The last thing you might feel motivated to do when you're depressed is to run around the park or head to the gym for a workout. But research has repeatedly shown that exercise has significant mood-boosting effects in those suffering from depression and can be an important part of treatment.
While exercise alone often isn't enough to tackle depression, especially in people with moderate to severe symptoms, adding physical activity to your treatment plan of medication and/or psychotherapy can only help. And when performed with your doctor's guidance and at an intensity that matches your fitness level, exercise certainly can't hurt.
Is Exercise as Effective as Depression Medication?
Research suggests that the benefits of regular exercise can be powerful and comparable to those of an antidepressant for mild to moderate depression.
In a study published in the September-October 2007 issue of Psychosomatic Medicine, researchers at Duke University randomly divided 202 adults diagnosed with major depression (average age 53) into four groups. Two groups engaged in aerobic exercise three times a week: one group at home and the other in a supervised class setting. The routine was a 10-minute warm-up followed by a half hour of walking or jogging on a treadmill and five minutes of cool-down exercises. The other two groups didn't exercise but were given a typical daily dosage (50 to 200 mg) of the antidepressant sertraline (Zoloft) or a placebo.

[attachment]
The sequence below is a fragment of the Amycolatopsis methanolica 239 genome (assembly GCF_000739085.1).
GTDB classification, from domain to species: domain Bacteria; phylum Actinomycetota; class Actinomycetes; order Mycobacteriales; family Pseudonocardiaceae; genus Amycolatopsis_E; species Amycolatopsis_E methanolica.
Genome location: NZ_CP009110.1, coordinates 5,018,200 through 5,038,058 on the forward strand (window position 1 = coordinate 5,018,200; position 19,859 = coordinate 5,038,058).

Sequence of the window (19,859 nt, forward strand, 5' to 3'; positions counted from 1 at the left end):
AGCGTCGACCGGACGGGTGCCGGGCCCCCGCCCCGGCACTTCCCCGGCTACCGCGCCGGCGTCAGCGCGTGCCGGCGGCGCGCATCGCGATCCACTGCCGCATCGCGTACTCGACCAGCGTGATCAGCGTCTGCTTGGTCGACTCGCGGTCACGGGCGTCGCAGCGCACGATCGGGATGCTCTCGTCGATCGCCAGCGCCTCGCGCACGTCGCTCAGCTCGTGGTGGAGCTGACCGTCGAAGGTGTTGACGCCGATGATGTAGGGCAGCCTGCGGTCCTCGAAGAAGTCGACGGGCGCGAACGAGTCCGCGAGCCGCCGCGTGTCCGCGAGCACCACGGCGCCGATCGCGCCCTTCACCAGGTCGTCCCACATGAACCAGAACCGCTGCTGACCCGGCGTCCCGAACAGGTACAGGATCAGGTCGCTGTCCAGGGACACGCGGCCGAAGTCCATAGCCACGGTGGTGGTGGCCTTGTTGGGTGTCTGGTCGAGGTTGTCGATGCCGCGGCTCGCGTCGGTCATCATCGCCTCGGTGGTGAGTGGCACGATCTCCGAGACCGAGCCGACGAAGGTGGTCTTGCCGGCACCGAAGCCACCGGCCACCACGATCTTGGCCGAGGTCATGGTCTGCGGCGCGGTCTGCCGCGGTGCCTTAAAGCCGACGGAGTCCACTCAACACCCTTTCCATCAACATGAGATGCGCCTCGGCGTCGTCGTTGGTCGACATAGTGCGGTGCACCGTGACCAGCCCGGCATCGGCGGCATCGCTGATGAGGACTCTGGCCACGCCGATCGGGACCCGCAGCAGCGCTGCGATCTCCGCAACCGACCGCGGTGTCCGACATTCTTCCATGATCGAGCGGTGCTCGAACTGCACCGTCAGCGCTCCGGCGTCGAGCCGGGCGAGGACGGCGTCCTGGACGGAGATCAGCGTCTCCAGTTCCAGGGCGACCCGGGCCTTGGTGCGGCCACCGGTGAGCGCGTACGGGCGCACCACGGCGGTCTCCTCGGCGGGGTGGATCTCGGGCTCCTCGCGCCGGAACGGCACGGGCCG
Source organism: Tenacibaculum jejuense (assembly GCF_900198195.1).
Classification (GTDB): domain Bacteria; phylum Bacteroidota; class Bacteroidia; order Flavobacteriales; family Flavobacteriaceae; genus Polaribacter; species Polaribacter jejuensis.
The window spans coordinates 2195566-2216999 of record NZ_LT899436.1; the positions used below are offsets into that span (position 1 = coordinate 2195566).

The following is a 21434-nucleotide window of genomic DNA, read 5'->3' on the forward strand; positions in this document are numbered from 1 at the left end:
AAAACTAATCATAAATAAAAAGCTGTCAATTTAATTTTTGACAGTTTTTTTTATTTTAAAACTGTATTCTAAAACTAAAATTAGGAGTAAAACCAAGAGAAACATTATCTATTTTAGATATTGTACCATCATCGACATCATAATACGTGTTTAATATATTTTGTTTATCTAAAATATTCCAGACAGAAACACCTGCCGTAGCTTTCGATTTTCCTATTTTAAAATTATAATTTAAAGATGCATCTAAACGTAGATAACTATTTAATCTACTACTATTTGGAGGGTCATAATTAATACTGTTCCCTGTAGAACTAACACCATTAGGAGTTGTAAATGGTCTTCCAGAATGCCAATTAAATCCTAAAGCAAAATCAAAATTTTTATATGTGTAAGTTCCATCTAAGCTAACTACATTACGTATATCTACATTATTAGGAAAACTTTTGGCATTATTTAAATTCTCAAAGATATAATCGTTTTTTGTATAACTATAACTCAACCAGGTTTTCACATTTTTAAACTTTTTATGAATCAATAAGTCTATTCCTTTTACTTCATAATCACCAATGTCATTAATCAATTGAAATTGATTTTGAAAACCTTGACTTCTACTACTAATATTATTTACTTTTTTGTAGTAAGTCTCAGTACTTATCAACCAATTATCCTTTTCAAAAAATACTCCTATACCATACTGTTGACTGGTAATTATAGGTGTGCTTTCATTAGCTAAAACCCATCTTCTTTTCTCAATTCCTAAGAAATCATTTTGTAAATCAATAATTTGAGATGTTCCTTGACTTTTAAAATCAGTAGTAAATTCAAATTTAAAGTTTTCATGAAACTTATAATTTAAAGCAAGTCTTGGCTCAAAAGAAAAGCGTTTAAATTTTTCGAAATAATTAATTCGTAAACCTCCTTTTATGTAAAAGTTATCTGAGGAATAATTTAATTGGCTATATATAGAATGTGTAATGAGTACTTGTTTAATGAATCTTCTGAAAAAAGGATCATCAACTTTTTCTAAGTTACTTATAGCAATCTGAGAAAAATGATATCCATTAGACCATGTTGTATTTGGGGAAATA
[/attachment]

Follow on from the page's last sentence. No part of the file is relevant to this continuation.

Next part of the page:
Overall, 41 percent of participants achieved remission after four months of treatment, and the percentage of each treatment group that reached this outcome was similar: 47 percent of the Zoloft takers, 45% of the supervised exercisers, and 40 percent of those who worked out at home.
The placebo response was also considerable (31 percent), a reminder that some of the benefit of depression treatment—whether medication, psychotherapy, or exercise—is due to favorable expectations from patients and the attention that accompanies the treatment and being in a study.